Canine Good Citizenship


This book will teach you everything you need to know to get your dog ready to pass the American Kennel Club Canine Good Citizen Test.  While I was reading it, I came across a few interesting ideas that I wanted to share.

  • Use pleasant experiences, such as inducing your dog to sit with a treat.
  • The most important benefit of training your dog is safety.
  • Dogs are social animals, and one of the cruelest forms of punishment is to deprive them of the opportunity to interact with family members.
  •  Well-behaved dogs control their impulses around others and listen to their owners, making the dogs a pleasure to be around.

Dog Park Disaster

Gwen and I decided to take Joey, Ben, Buddy, and Blue to the dog park.

All of our dogs are well trained.  Joey earned the Canine Good Citizen Certification from the American Kennel Club.  Blue is in advanced classes.  Ben and Buddy are at the intermediate level.

However, sometimes they act like a pack of wild crazy dogs that have never had a day of training in their lives.  Today was one of those days.

  • They were involved in several disagreements with the other dogs.
  • Joey got into a fight.
  • Three of the boys managed to escape the park and create a ruckus by running around and barking at a group of people with their dogs.

Due to their behavior, we had to leave the park early.  The boys still managed to have a great time and are rather pleased with themselves.

Oh well, they are cute and we still love them.

Happy Adoption Anniversary Joey

It has been five years since I took leave from work and drove to Shelbyville, Tennessee.  I walked into the animal control office and said I wanted to adopt a Labrador/Great Pyrenees dog they had listed on the Petfinder website.

The dog was large and appeared to be a bit wild.  However, he had a goofy grin and a wonderful personality.  It was that goofy grin that sold me.  I loaded the dog into my SUV and drove home.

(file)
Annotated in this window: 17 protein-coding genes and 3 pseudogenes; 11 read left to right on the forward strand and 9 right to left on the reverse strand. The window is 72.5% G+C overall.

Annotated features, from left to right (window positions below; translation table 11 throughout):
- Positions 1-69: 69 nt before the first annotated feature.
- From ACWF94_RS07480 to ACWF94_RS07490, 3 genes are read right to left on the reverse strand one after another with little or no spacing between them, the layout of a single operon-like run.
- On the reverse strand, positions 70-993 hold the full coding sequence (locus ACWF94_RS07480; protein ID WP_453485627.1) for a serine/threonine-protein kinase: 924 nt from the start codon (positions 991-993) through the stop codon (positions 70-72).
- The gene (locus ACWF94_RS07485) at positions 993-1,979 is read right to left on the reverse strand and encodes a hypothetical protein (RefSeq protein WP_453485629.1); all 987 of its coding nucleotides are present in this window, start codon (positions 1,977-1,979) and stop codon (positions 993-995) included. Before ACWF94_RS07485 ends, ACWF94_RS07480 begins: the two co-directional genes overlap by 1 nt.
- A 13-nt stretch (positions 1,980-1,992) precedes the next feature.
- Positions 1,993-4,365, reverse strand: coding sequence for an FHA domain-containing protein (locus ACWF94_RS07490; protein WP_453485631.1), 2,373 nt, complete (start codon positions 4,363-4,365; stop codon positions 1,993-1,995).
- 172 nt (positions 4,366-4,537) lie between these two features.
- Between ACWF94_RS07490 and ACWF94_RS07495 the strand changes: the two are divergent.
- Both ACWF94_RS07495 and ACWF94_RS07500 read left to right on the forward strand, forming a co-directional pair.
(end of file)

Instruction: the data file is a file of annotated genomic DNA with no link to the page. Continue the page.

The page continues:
Once we arrived home, I sat and watched as the dog explored his new house.  He was jumping so much that I decided to name him Joey (like a baby kangaroo).


That first year with Joey was a nightmare.  He annulated my couch and loveseat, ripped up the carpet in the living room, pulled the currents off the wall, bite the current rod in two, destroyed pillows, shoes, various items of clothing, bedspreads, a printer, calculator, phones, and a host of other items.  Joey literally caused thousands of dollars in damages during that first year.

I quickly realized I had bitten off more than I can chew with this dog, so I signed him up for some dog training classes.  Joey attended a few sessions, but we were expelled.  A few months later we were expelled from another training center.

The receptionist at my vet’s office recommended, Steve Russell, a local dog trainer.  I called his office and asked if he would be willing to train a juvenile delinquent dog.  Steve laughed and agreed to admit Joey at his training school.

Joey and I attended classes twice a week for the next few years.  We went to private training classes and group training classes.  Joey took the beginner class three times, before we were finally ready to move up into the intermediate class.

During this time several people recommended I find a new home for Joey.  They truly believed he was to wild and not redeemable.  I honestly considered that option, but decided not to give up on my dog.  After all, he did have a great personality and a goofy grin.

Much to everyone’s surprise, Joey started to excel in his training classes.  He even completed an advanced level class and received his Canine Good Citizen Certification from the American Kennel Club.

Joey’s transformation from buck wild dog to canine good citizen was so dramatic that a newspaper article was written about him in the Shelbyville Times.

I am so glad I refused to give up on Joey.  He is an awesome dog.

Joey pooped out Happy Adoption Anniversary Joey!

You really are an amazing dog.